A Comprehensive Guide To The Celeb Favorite Brazillian Lymphatic Drainage Massage
Lymphatic drainage massage is the new hype between celebs like Selena Gomez and Hailey Bieber, but it’s a beauty treatment used by Brazilians for decades. Lymphatic drainage is a technique focused on helping the body get rid of toxins through stimulation of the lymphatic system.
The Brazilian lymphatic drainage massage has several health benefits such as:
- Reducing cellulite
- Improving the immune system
- Helping with bloating and water retention
- Improving digestion and weight loss
- Improving skin elasticity
Photo by Toa Heftiba on Unsplash
And the list goes on. According to Flavia Morellato, a Brazil-born, UK-based lymphatic drainage specialist, weekly lymphatic drainage massages also impacts what happens on the outside too — for instance, if you have acne-prone skin, it helps the body to heal faster from the breakout. That’s because “a bad lymphatic system will cause acne and breakouts.” says Flavia.
Photo by Camille Brodard on Unsplash
The Brazilian Lymphatic massage is catching the wave of at-home treatments. With spas closed and in-person appointments on hold, it’s possible to try the technique by yourself.
Obviously, if you’re having a massage with a specialist, there’s no need to worry about preps. However, if this isn’t the case, you should learn a few things before jumping straight to the how-to part.
The Vogue’s writer, Jenna Rennert, decided to give the Brazilian lymphatic drainage a shot. “While Lanini [her masseuse] use firm pressure to deliver her transformative treatments, I quickly learned my hands were not as strong, so I tested out a set of body tools, like de la Heart's wooden version, and Esker's jade roller, to mimic the same results. Here, the pro walks through her recommendation for DIY’ing lymphatic drainage at home.”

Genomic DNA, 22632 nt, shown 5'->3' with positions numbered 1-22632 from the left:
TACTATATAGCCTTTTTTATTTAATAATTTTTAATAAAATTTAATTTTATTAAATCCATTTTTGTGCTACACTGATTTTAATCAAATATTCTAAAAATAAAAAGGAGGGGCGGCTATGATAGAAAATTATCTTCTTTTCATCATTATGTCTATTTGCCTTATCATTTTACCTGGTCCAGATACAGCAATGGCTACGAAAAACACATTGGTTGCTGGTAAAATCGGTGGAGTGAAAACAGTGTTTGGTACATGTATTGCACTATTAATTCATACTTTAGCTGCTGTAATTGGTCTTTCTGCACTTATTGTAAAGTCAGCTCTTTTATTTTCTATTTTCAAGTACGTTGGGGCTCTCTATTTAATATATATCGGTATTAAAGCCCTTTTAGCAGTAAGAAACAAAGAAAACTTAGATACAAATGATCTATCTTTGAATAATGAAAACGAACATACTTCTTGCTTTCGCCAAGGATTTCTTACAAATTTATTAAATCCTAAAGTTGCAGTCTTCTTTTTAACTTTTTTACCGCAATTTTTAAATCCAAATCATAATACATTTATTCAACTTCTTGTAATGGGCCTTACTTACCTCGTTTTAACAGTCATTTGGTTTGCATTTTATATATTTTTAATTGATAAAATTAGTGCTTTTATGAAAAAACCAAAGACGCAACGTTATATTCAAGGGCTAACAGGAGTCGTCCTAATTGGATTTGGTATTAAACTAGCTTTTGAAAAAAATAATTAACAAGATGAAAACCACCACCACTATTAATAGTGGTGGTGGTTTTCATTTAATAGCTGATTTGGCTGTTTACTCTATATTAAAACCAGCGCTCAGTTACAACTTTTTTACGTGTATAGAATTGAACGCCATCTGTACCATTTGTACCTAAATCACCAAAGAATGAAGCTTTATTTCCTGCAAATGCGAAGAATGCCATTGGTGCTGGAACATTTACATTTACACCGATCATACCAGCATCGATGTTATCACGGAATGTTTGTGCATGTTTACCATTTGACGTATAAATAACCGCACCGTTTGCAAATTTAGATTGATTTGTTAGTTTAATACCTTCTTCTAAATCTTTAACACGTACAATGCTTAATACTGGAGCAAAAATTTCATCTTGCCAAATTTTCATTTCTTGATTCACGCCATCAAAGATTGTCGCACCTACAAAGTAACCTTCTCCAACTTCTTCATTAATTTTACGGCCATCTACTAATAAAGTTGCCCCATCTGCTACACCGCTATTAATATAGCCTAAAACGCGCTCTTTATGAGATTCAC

In spas, the specialists generally use a custom blended cream. But at home, "any oil or cream you have can be used to self-drain," explains the specialist. She recommends massaging the arms, legs, and stomach up to 3 to 4 times a week at home. "However, when done by a professional," she explains, "1 or 2 times a week is enough, but each body is different."
To begin the massage, Flavia Lanini recommends these steps:
- Stand in front of the mirror and press the armpit three times with your right hand and vice versa.
- Move the strokes in the direction of the lymph node, or upward.
- Continue moving over the arms with light pressure from the elbow to the shoulder. Then repeat on the other side.
- Then, go to the stomach area. Press your palms flat down onto the area in between your hip bones "With hands overlapping, make circular movements around the navel button 5 times" she says.
- And continue moving over the entire stomach area for about a minute or two.
- Now move to the groin and press three times. Then, using a closed fist, "slide your hands from the knee up 8 times." Next, "squeeze the back of the knee 3 times and slide your hands from the foot back to the knee ten times."
The after-care massage is simple. The pro suggests avoiding sugar, alcohol, gluten and sodium as much as possible and prioritize hydration for the next 48 hours.